The Exhibition


The exhibition has been coordinated and produced by the European Space Agency (ESA), to celebrate fifty years of European collaboration in space. It has been realised in close partnership with the Italian Space Agency, the Italian Presidency of the Council of the European Union, the European Commission and Roma Capitale. The exhibition is open to the public from 30 September to 2 November 2014.
Through satellite images and videos, the exhibition takes visitors on a journey to some of the most beautiful and remote places on Earth. This collection of images demonstrates the fragility of our planet and the challenges posed by climate change. Satellite eyes provide images of an ever-changing Earth: glaciers melting, sea levels rising, rainforests threatened by deforestation, growing desertification affecting croplands and uncontrolled urban sprawl. They highlight the importance of satellites in the management and protection of natural resources and the global environment.
'My Planet from Space: Fragility and Beauty' is designed to address a wide audience, with particular focus on the younger generation. It aims to increase awareness towards a more environmentally responsible lifestyle, promote the sustainable exploitation of natural resources and highlight the great potential of innovative space technology.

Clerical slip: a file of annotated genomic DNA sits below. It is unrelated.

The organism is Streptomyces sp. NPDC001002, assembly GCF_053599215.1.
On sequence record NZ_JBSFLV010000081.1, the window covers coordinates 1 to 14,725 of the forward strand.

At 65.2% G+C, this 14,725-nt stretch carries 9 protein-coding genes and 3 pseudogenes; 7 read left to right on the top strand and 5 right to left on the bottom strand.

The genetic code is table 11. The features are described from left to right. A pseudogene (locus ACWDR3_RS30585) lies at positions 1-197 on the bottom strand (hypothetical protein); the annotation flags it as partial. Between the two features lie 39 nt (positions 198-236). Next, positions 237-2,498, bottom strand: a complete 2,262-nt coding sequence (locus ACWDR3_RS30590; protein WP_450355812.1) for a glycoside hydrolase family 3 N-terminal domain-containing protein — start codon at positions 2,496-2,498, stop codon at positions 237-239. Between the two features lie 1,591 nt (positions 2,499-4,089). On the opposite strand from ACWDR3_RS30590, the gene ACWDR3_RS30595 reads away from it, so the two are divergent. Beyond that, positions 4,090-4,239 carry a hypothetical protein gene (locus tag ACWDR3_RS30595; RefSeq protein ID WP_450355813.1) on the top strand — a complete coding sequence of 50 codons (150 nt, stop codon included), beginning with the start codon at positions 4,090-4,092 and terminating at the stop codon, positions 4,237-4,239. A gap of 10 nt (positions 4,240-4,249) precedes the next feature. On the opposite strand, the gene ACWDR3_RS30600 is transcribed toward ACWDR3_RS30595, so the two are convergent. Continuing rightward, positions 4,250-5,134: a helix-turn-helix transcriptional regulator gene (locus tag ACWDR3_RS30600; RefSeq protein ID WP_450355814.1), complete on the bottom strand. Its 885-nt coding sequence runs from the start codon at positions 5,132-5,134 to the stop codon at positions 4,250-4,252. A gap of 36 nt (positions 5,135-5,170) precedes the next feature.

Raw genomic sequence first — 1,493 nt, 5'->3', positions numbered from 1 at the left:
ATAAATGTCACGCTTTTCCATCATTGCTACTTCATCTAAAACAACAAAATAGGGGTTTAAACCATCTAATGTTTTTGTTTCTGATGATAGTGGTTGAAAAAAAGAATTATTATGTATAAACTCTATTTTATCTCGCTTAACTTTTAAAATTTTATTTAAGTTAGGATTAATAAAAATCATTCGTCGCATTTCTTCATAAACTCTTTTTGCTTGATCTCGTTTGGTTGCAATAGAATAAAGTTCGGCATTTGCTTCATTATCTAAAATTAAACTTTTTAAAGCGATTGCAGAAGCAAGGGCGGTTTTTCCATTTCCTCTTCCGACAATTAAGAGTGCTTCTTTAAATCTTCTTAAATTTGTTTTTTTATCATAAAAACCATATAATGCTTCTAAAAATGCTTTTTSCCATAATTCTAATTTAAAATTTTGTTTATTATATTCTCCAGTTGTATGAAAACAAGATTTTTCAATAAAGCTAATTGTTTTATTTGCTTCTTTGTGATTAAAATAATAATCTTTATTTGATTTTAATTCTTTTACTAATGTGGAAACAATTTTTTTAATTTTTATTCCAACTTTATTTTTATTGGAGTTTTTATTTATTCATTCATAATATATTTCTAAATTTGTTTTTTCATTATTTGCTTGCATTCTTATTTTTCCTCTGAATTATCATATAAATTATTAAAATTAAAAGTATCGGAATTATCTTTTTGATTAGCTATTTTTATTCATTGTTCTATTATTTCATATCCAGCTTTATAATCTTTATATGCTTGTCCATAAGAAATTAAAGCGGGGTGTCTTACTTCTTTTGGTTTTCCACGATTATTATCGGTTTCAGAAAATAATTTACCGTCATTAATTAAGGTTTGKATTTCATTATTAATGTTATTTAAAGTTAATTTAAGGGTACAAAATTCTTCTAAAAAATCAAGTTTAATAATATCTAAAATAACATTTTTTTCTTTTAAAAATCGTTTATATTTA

The exhibition is divided into six main areas:
Polar regions are the most sensitive to climate change and considered the best indicators of our planet's health. Satellite images and other data show recent developments in ice cover in the Arctic and Antarctic.
These satellite images emphasise phenomena like rising sea levels and threats to aquatic ecosystems. The exhibit also addresses the risks posed to major rivers and lakes worldwide by the intense exploitation of their waters.
Satellites can map the impact that CO2 emissions have on the global environment. They acquire data on air pollution, water vapour concentration in the atmosphere, ozone and other trace gases.
Part of the exhibition reminds us of the importance of forests for the global ecosystem. Forests are essential to biodiversity and act as a natural laboratory for the absorption of CO2.
Satellite images document the conversion of forests to agricultural landscapes such as rice paddies, olive groves and farming with centre pivot irrigation. They highlight how satellites can supportcrop cultivation and forecast cropyield.
This area introduces images of the planet's major deserts like the Sahara, Rub al-Khali, Taklamakan, Atacama and other areas threatened by desertification.
A global map of city distribution indicates the impact that urban areas have on our environment. A night-time image of Earth, showing the concentration of lights, gives the viewer the immediate understanding of the degree of overcrowding on our planet.
The exhibition ends with images of Earth taken from the International Space Station by ESA Astronaut and "Ambassador" for the six-month Italian Presidency of the Council of the European Union, Luca Parmitano, during the mission "Volare" of ASI, the Italian Space Agency.